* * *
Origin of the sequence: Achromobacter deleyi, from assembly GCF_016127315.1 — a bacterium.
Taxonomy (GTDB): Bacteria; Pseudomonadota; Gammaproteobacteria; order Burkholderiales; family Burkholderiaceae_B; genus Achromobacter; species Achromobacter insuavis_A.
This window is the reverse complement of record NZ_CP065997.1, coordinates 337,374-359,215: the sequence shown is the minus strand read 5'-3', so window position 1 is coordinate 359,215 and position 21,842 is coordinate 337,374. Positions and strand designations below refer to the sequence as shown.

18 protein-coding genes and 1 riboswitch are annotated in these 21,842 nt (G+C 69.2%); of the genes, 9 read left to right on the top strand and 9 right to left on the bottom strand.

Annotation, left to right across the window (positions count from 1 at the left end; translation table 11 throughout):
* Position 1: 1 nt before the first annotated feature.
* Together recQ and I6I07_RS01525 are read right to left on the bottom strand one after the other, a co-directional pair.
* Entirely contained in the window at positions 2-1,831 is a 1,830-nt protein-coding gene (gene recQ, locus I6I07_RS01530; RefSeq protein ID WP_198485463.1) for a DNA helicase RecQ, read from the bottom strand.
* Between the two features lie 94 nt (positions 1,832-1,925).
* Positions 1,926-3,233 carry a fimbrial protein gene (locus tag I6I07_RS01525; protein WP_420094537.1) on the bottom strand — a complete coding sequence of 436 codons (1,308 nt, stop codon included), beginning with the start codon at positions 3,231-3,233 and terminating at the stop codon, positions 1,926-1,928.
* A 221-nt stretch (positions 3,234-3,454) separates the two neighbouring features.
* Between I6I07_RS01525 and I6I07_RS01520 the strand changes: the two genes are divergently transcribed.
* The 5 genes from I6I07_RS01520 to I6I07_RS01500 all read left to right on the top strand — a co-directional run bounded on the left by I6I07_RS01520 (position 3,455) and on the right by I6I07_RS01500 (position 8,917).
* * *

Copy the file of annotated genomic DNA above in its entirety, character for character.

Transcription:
Origin of the sequence: Achromobacter deleyi, from assembly GCF_016127315.1 — a bacterium.
Taxonomy (GTDB): Bacteria; Pseudomonadota; Gammaproteobacteria; order Burkholderiales; family Burkholderiaceae_B; genus Achromobacter; species Achromobacter insuavis_A.
This window is the reverse complement of record NZ_CP065997.1, coordinates 337,374-359,215: the sequence shown is the minus strand read 5'-3', so window position 1 is coordinate 359,215 and position 21,842 is coordinate 337,374. Positions and strand designations below refer to the sequence as shown.

18 protein-coding genes and 1 riboswitch are annotated in these 21,842 nt (G+C 69.2%); of the genes, 9 read left to right on the top strand and 9 right to left on the bottom strand.

Annotation, left to right across the window (positions count from 1 at the left end; translation table 11 throughout):
* Position 1: 1 nt before the first annotated feature.
* Together recQ and I6I07_RS01525 are read right to left on the bottom strand one after the other, a co-directional pair.
* Entirely contained in the window at positions 2-1,831 is a 1,830-nt protein-coding gene (gene recQ, locus I6I07_RS01530; RefSeq protein ID WP_198485463.1) for a DNA helicase RecQ, read from the bottom strand.
* Between the two features lie 94 nt (positions 1,832-1,925).
* Positions 1,926-3,233 carry a fimbrial protein gene (locus tag I6I07_RS01525; protein WP_420094537.1) on the bottom strand — a complete coding sequence of 436 codons (1,308 nt, stop codon included), beginning with the start codon at positions 3,231-3,233 and terminating at the stop codon, positions 1,926-1,928.
* A 221-nt stretch (positions 3,234-3,454) separates the two neighbouring features.
* Between I6I07_RS01525 and I6I07_RS01520 the strand changes: the two genes are divergently transcribed.
* The 5 genes from I6I07_RS01520 to I6I07_RS01500 all read left to right on the top strand — a co-directional run bounded on the left by I6I07_RS01520 (position 3,455) and on the right by I6I07_RS01500 (position 8,917).